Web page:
Created on Thursday, 26 June 2014 21:42 Published Date Hits: 1197
Twenty years ago, when Billings was unifying and fighting back against local acts of intolerance, racism, anti-Semitism, bigotry and hatred, it was not thinking about how its actions might affect the broader world. Billings was simply but dramatically asserting its own community identity as an open and accepting city that would not put up with aggressive actions against any of its citizens, including the most harassed, ignored and marginalized.
Little did Billings know when it was declaring “Not in Our Town” that it was spawning a national “Not in Our Town” movement … that it had established a template for community action across the nation that would be both modified and replicated many times over.
Forty-six communities and 26 states attended the Not in Our Town national conference just completed in Billings last weekend - speaking volumes about what Billings has done for the country. Many other communities were not able to make it.
Good people all across Montana were proud of what Billings did 20 years ago. Recall the times. Extremism was raising its ugly head many different ways across our state. In addition to the skinhead, neo-Nazi and white supremacist activity like that in Billings, militias were rising up and the Freemen movement was taking hold. It even turned out that the Unabomber was shipping his explosive deadly packages from a haven in the woods of Montana.
Most Montanans were appalled by the extremist activity and by the bad image it was giving to the Treasure State.
An organization I chaired at that time, the Montana Anti-Extremist Coalition, helped coordinate recognition of the community courage of Billings by the city of New York, which was inspired by Billings’ efforts.
The Association for a Better New York, a major civic group in the Big Apple, brought back to New York a half-dozen folks from Billings, including Margie McDonald, Chuck Tooley, Randy Seimers, Wayne Inman, the Schnitzers, and Wayne Schile, as well as Gov. Marc Racicot. They were all honored by the Big Apple with its famed Crystal Apple Award in recognition of how Billings had helped inspire New York City and the nation about how to fight against intolerance, bigotry and hatred.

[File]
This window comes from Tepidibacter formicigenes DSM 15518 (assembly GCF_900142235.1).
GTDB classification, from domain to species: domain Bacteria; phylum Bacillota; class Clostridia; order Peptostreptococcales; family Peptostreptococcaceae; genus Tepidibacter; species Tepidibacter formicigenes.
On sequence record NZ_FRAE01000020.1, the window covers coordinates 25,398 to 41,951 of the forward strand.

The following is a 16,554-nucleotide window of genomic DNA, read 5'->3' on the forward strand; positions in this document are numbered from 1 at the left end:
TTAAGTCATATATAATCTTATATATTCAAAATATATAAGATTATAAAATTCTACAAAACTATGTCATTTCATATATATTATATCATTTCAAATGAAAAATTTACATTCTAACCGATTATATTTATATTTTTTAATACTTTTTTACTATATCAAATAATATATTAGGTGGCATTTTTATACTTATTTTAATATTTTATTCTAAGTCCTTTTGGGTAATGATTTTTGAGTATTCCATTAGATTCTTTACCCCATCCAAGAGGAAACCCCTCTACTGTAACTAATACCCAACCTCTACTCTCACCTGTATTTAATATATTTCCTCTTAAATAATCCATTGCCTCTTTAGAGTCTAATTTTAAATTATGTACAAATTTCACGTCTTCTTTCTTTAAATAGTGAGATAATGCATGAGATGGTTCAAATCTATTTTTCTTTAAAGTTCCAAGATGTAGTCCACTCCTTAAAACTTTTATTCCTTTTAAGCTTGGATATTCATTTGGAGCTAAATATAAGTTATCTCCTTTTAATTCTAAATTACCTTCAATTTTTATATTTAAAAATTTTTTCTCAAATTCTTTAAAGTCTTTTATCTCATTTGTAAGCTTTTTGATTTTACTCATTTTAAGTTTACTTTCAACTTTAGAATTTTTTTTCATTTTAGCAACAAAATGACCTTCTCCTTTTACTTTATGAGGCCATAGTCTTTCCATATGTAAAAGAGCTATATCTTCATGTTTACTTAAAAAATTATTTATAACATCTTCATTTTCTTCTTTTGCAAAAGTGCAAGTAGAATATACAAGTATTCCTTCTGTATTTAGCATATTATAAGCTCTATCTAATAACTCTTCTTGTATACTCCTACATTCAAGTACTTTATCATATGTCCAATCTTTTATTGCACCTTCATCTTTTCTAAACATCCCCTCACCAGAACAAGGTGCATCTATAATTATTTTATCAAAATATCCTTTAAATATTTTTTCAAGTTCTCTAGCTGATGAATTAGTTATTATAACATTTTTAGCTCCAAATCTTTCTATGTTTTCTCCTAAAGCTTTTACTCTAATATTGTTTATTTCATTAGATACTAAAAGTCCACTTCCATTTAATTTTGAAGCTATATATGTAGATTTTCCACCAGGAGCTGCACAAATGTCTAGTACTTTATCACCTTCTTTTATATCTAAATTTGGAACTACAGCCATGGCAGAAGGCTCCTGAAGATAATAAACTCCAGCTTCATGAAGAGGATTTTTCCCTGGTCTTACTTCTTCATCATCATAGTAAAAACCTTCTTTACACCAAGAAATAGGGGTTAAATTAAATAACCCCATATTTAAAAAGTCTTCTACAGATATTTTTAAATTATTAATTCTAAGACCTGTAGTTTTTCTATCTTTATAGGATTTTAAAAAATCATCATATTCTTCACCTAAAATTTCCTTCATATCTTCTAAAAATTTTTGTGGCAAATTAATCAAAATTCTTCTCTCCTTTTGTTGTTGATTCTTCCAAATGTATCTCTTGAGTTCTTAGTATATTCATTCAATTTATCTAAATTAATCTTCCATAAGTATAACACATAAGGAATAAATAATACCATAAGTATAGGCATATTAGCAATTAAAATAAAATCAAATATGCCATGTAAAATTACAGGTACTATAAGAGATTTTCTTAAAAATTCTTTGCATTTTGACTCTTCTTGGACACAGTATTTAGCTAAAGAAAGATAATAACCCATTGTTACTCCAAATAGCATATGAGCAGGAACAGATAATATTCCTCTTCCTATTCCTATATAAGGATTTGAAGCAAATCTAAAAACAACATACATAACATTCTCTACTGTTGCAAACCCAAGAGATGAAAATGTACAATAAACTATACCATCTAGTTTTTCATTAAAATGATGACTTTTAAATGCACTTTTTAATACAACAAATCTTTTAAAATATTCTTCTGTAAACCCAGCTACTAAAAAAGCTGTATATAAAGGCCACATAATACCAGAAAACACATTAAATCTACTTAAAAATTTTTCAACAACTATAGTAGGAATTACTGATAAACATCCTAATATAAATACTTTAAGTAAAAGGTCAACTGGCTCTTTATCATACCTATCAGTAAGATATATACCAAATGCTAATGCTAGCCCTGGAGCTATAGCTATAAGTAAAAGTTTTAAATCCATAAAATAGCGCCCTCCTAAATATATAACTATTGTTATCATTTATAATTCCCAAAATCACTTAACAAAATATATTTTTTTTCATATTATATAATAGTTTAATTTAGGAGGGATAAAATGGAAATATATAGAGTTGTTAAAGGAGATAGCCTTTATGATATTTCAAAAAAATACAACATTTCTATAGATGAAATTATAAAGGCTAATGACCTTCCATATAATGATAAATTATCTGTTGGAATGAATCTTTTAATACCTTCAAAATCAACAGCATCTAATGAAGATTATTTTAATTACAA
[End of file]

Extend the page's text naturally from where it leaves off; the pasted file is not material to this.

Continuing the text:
Over time the Billings story not only inspired the nation, but it also spawned the NIOT movement that is now giving structure and voice to the efforts to combat extreme hatred and bigotry throughout the nation.
NIOT was Billings’ gift to the nation, its gift to thousands of individuals and hundreds of communities where there are now NIOT leaders and activities. What these individuals and communities have done to this point, what they are doing now, and what they will do in the future, is the ultimate thank you, the ultimate “gift back” to the leaders and the people of Billings.
For Billings to have been a catalyst for this national NIOT movement is a tribute to Billings’ past story and actions. But challenges rise up every day. Billings’ past success and the national participation in the recent NIOT conference in Billings, are a reminder that we all must be eternally vigilant in the face of intolerance, hatred and bigotry. Right now Billings must overcome a new face of intolerance by standing tall and declaring it is a fully open and accepting community by adopting the nondiscrimination ordinance now before its City Council.
The flame of hope that was Billings 20 years ago should not be snuffed out by the actions of Billings’ leaders today. Like all of us, Billings still has to live up to its legacy each and every day. I believe it will.
Evan Barrett of Butte formerly lived in Red Lodge and Roundup. He is director of Business & Community Outreach and an instructor at Montana Tech.